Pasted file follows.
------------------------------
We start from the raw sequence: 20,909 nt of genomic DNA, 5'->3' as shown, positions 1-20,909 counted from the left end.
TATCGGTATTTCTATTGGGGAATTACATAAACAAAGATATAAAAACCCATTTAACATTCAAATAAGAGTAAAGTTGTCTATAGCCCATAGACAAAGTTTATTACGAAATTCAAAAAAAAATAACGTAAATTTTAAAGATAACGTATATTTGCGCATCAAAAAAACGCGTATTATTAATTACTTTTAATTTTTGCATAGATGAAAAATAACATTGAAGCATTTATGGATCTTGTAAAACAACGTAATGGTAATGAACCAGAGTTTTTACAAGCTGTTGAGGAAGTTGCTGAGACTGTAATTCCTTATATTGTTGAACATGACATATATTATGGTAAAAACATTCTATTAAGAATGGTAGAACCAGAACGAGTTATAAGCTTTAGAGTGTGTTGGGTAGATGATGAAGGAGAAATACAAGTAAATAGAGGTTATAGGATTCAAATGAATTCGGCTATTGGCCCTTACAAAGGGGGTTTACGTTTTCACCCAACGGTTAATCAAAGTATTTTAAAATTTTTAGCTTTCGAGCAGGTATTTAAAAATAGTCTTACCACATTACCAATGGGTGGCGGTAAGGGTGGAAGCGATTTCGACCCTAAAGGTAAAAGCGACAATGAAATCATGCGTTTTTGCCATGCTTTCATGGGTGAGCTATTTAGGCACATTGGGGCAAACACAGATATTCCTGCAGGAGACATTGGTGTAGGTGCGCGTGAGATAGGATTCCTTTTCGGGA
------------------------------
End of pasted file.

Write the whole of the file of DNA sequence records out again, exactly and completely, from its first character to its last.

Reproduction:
We start from the raw sequence: 20,909 nt of genomic DNA, 5'->3' as shown, positions 1-20,909 counted from the left end.
TATCGGTATTTCTATTGGGGAATTACATAAACAAAGATATAAAAACCCATTTAACATTCAAATAAGAGTAAAGTTGTCTATAGCCCATAGACAAAGTTTATTACGAAATTCAAAAAAAAATAACGTAAATTTTAAAGATAACGTATATTTGCGCATCAAAAAAACGCGTATTATTAATTACTTTTAATTTTTGCATAGATGAAAAATAACATTGAAGCATTTATGGATCTTGTAAAACAACGTAATGGTAATGAACCAGAGTTTTTACAAGCTGTTGAGGAAGTTGCTGAGACTGTAATTCCTTATATTGTTGAACATGACATATATTATGGTAAAAACATTCTATTAAGAATGGTAGAACCAGAACGAGTTATAAGCTTTAGAGTGTGTTGGGTAGATGATGAAGGAGAAATACAAGTAAATAGAGGTTATAGGATTCAAATGAATTCGGCTATTGGCCCTTACAAAGGGGGTTTACGTTTTCACCCAACGGTTAATCAAAGTATTTTAAAATTTTTAGCTTTCGAGCAGGTATTTAAAAATAGTCTTACCACATTACCAATGGGTGGCGGTAAGGGTGGAAGCGATTTCGACCCTAAAGGTAAAAGCGACAATGAAATCATGCGTTTTTGCCATGCTTTCATGGGTGAGCTATTTAGGCACATTGGGGCAAACACAGATATTCCTGCAGGAGACATTGGTGTAGGTGCGCGTGAGATAGGATTCCTTTTCGGGA